21 December 2010 at 09:32 #15409
Flexible pencils, which can be bent into many shapes can be used to demonstrate how a resistance strain gauge works. The pencils are made of elastic graphite covered by elastic plastic casing. The graphite is a composite material made of graphite powder and a binding substance. The resistance of the graphite in a 30 cm long pencil is about a dozen k.
1. Take one flexible pencil. Cut off the rubber mounted in metal together with the sharpened writing end. Then remove 1 cm off half of the plastic outer casing from each end, so that the upper part of the graphite is exposed.
2. Connect the pencil to an ohmmeter with crocodile clips (make sure it is a good connection) and measure the resistance of graphite in a straight, unbent and non-stressed pencil.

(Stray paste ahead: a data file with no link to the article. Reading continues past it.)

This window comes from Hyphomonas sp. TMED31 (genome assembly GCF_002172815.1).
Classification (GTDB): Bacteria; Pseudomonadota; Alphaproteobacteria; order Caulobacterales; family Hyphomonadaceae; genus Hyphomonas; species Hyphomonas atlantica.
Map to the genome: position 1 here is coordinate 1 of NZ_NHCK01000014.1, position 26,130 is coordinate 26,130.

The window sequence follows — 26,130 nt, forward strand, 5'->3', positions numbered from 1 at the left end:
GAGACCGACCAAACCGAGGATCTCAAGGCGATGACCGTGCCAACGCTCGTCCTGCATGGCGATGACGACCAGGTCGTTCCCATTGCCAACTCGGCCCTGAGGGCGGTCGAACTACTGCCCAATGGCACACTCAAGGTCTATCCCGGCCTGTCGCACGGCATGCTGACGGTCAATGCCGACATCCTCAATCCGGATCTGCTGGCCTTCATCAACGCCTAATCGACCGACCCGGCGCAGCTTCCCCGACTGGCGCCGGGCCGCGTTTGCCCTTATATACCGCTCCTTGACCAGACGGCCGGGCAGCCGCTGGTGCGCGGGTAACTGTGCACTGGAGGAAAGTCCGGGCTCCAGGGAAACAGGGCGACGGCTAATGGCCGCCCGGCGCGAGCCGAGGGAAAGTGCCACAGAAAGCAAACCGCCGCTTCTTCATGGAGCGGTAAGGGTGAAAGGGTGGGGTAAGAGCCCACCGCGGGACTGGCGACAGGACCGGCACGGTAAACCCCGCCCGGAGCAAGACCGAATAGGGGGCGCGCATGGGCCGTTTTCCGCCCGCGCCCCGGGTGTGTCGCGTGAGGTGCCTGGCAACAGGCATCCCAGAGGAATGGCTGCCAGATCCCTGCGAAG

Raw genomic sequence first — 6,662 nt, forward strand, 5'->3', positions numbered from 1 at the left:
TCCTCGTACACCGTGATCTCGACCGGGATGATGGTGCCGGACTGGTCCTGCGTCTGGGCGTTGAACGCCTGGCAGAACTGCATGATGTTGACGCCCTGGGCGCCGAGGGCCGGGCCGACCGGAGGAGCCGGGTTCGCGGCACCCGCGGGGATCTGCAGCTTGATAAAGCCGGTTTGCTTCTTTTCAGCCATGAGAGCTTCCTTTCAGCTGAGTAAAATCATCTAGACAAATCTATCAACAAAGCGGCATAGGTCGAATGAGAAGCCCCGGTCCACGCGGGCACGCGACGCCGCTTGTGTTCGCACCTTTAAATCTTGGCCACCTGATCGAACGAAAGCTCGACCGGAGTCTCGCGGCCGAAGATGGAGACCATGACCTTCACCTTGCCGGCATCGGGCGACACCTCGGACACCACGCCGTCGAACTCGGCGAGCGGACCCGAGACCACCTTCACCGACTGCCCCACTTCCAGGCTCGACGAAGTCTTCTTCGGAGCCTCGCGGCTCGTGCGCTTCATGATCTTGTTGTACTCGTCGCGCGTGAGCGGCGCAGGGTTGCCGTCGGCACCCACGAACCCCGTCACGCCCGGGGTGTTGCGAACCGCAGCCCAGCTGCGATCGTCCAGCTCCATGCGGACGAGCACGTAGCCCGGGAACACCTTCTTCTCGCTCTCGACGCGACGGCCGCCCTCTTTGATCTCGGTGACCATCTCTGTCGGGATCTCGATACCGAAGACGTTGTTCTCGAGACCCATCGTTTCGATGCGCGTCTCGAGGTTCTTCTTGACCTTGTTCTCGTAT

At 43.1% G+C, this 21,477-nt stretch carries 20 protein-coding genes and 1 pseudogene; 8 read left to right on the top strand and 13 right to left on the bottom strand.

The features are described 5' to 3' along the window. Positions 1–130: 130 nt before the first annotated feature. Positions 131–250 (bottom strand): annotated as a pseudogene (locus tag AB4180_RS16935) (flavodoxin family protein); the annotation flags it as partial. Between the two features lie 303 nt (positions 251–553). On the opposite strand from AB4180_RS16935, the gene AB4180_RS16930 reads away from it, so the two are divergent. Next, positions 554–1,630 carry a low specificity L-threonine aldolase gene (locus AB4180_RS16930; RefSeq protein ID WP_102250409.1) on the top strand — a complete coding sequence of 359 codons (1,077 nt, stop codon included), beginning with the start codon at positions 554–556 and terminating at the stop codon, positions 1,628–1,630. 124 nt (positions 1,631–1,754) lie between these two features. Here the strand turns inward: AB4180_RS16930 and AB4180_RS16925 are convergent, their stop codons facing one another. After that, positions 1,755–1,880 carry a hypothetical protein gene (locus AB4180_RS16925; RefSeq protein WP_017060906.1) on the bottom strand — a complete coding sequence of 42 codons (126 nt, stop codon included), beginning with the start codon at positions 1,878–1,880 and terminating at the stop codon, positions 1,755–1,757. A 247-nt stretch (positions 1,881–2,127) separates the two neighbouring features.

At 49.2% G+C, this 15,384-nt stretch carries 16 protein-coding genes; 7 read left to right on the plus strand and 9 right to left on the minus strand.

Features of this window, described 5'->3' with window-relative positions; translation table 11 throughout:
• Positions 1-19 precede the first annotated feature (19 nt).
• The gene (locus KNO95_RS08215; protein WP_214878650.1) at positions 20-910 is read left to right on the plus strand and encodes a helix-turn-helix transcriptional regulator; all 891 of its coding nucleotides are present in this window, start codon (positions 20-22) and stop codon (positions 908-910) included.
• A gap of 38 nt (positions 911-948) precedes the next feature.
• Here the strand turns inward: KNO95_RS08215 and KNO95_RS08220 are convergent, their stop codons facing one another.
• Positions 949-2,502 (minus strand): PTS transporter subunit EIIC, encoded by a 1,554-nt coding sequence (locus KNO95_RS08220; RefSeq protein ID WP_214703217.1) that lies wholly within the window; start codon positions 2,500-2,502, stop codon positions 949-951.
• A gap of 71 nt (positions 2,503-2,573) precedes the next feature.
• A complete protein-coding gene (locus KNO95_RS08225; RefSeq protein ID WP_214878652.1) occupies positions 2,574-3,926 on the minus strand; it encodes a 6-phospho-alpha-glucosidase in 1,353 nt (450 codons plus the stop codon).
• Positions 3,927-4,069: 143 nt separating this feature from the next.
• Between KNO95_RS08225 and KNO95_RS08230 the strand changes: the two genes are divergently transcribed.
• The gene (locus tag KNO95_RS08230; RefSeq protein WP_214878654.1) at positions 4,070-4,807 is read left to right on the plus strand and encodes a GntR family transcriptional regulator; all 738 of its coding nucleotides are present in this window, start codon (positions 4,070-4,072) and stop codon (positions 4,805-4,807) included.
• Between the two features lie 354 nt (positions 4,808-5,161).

3. Stretching, bending and compressing the pencil will result in a change of resistance. For all kinds of deformation, except compression, the ohmmeter shows resistance increasing from a dozen to around twenty k. In the case of compression, a decrease of resistance occurs.
The greater the stress put on the pencil by deformation the greater the level of resistance.
If the deformation and stress are reduced by straightening the pencil the resistance of
graphite returns to its initial value.
Based on an article by
S Bednarek From Physics
Education Volume 40 Issue 1
Themes: Electricity, materials, structures, forces